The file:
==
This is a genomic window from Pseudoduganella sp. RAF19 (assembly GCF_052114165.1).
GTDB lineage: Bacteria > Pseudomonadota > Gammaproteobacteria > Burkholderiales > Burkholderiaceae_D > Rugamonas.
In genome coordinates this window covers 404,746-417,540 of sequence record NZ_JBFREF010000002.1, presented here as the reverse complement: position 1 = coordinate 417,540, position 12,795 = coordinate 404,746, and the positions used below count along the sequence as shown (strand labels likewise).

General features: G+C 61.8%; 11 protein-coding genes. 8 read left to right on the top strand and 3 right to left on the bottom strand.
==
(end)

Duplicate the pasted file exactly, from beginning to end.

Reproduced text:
This is a genomic window from Pseudoduganella sp. RAF19 (assembly GCF_052114165.1).
GTDB lineage: Bacteria > Pseudomonadota > Gammaproteobacteria > Burkholderiales > Burkholderiaceae_D > Rugamonas.
In genome coordinates this window covers 404,746-417,540 of sequence record NZ_JBFREF010000002.1, presented here as the reverse complement: position 1 = coordinate 417,540, position 12,795 = coordinate 404,746, and the positions used below count along the sequence as shown (strand labels likewise).

General features: G+C 61.8%; 11 protein-coding genes. 8 read left to right on the top strand and 3 right to left on the bottom strand.